A 47-year-old male patient who was a smoker (10 pack-year) and a former alcoholic drinker who had quit after being diagnosed with cirrhosis of the liver. The patient also experienced a change in mental state. In addition, this particular patient was also diagnosed with abdominal distension, dyspnea on exertion, and lower extremity swelling. In addition, the patient had also been a diabetic for four years as well as having been diagnosed with alcoholic liver cirrhosis a year and a half prior to his death. The patient also had a lapse medical surveillance for a year and a half and was without medication. His primary complaints developed about one month before his death. Upon physical examination, the patient's vital signs were stable, although he appeared pale and mildly dyspneic with cold extremities as well as yellowish skin discoloration and icteric sclera. We also noted an audible decrease in breathing sound on left lower lung field. The abdomen was protuberant distended with tense fluid, in addition to a decreased bowel sound. Despite this, there were no tender areas or rebound tenderness. Both lower extremities had pretibial pitting edema, palmar erythemas, and the presence of spider angiomas.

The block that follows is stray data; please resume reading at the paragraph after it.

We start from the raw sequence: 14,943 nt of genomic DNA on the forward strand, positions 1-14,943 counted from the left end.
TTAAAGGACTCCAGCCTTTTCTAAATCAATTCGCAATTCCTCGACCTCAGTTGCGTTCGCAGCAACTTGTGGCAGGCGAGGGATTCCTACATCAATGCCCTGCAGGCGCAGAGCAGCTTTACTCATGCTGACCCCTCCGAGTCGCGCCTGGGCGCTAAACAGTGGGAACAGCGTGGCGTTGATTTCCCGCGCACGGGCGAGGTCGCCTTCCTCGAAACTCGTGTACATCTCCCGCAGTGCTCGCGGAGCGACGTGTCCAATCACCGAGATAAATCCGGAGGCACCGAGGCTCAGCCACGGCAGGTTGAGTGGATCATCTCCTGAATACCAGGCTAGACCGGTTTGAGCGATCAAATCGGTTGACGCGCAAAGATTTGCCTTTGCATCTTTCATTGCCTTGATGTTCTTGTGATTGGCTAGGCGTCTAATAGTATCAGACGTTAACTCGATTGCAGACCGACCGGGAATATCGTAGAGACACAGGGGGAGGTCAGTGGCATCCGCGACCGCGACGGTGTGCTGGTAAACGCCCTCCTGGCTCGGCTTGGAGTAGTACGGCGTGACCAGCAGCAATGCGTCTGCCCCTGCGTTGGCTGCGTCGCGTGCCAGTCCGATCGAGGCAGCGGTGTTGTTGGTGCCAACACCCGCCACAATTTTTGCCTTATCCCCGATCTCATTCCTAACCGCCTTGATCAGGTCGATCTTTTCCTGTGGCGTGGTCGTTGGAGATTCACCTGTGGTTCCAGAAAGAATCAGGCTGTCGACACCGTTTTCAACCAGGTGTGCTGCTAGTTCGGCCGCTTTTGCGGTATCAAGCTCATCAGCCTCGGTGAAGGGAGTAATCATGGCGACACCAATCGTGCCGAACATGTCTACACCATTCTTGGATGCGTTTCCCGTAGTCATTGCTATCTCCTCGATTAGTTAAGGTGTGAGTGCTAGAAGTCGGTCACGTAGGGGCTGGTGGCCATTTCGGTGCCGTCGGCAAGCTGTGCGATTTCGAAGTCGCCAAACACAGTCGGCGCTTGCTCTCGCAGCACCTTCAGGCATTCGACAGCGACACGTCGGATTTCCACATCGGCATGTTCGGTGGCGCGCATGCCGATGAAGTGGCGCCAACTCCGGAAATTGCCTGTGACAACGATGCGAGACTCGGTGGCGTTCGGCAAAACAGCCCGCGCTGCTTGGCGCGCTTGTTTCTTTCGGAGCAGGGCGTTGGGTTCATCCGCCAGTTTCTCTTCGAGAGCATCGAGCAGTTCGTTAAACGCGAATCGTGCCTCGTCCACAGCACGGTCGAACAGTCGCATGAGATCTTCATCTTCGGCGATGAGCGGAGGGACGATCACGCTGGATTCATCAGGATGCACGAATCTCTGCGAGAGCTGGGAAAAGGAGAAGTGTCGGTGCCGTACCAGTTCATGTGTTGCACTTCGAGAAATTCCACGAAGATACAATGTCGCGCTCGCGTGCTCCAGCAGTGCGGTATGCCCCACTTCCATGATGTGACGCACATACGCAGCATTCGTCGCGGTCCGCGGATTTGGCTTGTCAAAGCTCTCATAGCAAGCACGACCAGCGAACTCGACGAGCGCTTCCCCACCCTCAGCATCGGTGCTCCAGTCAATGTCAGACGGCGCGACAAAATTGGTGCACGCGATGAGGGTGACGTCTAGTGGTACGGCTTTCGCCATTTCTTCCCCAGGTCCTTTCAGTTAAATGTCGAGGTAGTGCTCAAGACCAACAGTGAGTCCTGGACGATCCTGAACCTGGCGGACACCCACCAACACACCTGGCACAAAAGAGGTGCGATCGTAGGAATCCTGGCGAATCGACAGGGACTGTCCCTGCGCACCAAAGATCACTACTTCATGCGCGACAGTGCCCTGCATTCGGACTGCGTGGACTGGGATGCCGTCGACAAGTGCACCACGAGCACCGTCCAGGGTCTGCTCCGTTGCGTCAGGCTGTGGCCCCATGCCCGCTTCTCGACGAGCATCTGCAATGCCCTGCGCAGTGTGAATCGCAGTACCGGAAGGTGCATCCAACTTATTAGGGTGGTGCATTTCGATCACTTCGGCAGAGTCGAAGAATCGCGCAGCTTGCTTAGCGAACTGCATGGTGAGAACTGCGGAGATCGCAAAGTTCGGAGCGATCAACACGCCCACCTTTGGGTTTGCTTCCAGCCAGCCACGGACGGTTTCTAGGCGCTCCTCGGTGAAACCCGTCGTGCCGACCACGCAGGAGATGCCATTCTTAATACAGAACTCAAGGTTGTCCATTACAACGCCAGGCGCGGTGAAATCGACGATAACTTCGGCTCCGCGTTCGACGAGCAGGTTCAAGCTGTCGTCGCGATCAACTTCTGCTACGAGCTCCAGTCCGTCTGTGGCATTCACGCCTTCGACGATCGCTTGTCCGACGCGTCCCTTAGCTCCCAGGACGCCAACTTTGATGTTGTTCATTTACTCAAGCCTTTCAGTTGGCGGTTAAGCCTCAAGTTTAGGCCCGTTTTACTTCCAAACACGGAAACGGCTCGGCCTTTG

The laboratory data on the patient were: white blood cell count (WBC), 6,670/mm3; hemoglobin, 4.5 g/dL; platelet count, 163,000/mm3; prothrombin time, 23.8 sec (INR, 2.20); partial thromboplastin time, 58.8 sec; fibrinogen, 0.99 g/dL; glucose, 58 mg/dL; albumin, 1.97 g/dL; AST/ALT, 52/20 IU/L; total bilirubin, 2.77 mg/dL; alkaline phosphatase, 98 IU/L; gamma glutamyl transferase, 24 IU/L; sodium, 135 mmol/L; and potassium, 5.01 mmol/L. A paracentesis performed on the patient revealed the following results: WBC, 55/mm3; albumin, 0.23 g/dL; and glucose, 70 mg/dL. The patient was transferred on the 11th hospital day to our department after management of blood sugar level in the department of endocrinology.